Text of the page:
Logical Fallacy: Ad hominem

An ad hominem attack is a form of argument where the truth statement of a claim is based on the character of the claimant, and not on the intrinsic virtue or vice of the claim itself. That is, rather than refute the assumptions, premises, or logic of an argument the argument is cast aside because of some perceived negative attribute of the person putting forward the argument. This doesn’t mean that merely insulting a person makes something an ad hominem attack (though it may be lazy argumentative skills), but rather the insults are used as a justification for making a truth statement about a claim.

“Raising the minimum wage increase unemployment.” “Well you’re a right-wind ideologue so that isn’t true.” Rather, the claim itself should be evaluated using economic theory and compared to empirical observations, which may depend on environmental context. “How can so many people be fooled by faith healers?” “Because they’re stupid.” The trick employed by such con artists are subtle and use applied human psychology, so it’s incorrect (and a bit conceited) to write it off as low intelligence. “Bill says that perpetual motion machines can’t exist.” “He would say that, he’s a skeptic! They think everything’s impossible.” The laws of thermodynamics are arguably the most unassailable of discovered natural laws, and whether Bill is or is not a skeptic is irrelevant to the physics involved.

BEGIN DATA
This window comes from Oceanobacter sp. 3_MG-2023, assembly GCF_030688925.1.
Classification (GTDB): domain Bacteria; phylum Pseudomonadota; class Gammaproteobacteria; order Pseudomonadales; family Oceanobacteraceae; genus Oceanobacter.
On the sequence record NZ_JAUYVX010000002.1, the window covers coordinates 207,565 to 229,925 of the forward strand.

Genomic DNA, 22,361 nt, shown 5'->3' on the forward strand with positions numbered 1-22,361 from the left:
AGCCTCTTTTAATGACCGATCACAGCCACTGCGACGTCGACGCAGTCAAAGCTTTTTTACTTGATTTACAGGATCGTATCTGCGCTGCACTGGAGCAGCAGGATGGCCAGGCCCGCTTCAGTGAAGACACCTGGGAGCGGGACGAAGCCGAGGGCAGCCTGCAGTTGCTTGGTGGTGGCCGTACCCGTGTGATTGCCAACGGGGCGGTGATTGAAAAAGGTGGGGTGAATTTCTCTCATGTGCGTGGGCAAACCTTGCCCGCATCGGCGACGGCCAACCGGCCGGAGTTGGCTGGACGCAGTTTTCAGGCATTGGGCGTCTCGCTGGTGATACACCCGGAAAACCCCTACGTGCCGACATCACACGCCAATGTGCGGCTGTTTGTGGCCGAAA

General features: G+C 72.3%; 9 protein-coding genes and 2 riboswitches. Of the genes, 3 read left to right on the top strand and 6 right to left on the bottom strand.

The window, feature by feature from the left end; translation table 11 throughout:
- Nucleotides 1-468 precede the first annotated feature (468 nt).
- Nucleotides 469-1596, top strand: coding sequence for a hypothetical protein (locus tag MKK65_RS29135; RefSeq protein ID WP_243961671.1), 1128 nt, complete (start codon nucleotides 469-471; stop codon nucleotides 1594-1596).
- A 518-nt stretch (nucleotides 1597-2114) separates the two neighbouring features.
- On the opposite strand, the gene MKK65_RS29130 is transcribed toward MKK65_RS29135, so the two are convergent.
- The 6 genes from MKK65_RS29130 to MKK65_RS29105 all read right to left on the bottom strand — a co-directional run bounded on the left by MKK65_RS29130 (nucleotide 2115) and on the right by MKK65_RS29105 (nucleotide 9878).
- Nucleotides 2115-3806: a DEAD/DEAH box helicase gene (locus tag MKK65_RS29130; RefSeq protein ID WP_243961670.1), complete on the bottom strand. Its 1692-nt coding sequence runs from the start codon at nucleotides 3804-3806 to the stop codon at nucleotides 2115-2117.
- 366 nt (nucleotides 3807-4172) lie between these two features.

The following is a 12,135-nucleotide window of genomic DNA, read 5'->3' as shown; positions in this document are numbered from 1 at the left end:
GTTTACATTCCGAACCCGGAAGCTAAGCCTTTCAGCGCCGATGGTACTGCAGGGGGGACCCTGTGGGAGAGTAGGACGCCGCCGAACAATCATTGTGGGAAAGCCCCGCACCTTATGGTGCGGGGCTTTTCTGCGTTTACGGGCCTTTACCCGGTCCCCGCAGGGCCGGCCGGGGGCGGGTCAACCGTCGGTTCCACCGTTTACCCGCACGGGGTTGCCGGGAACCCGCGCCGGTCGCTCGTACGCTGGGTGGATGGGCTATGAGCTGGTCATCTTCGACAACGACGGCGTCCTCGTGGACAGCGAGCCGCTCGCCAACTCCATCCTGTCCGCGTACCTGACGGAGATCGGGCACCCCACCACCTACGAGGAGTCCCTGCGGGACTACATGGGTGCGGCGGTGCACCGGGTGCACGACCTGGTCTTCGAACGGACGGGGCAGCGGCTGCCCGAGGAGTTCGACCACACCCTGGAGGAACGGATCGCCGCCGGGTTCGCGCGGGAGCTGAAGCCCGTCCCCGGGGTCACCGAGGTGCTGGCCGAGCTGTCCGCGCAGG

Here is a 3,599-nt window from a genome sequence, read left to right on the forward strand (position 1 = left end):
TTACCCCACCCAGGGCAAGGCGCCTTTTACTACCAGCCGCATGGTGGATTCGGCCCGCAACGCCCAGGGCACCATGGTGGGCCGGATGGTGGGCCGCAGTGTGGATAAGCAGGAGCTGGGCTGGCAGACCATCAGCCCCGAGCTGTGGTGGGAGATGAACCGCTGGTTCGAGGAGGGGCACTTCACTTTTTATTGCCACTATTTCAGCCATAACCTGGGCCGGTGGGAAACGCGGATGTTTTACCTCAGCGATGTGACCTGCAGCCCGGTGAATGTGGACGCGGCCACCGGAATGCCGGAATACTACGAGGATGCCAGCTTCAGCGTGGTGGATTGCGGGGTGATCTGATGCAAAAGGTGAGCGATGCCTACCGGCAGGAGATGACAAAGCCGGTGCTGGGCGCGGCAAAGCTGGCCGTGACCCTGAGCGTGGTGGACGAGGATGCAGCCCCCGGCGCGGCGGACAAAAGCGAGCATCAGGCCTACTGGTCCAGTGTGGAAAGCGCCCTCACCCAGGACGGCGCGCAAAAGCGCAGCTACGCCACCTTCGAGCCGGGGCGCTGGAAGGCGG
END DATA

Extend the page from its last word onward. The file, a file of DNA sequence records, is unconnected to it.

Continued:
There’s a broader trend here with some of the previous fallacies: the need to divorce a position from the person putting forward the position in order to make a sound argument. While it’s certainly true that the different characteristics and attributes of a person can affect what claims they might make, the validity of those claims needs to be evaluated in their own right, apart from whatever motives the claim’s parent might be.

In practice, I don’t think this means that the onus is on skeptics to evaluate in great detail every claim thrown their way. There is the issue of “the boy who cried wolf,” that after a while some person might have bankrupted their intellectual integrity account and further argument or debate is meaningless. While true scientific skepticism would be totally agnostic about the origin of all claims, there’s only so much time in the day.

This entry was posted in Rationality. Bookmark the permalink.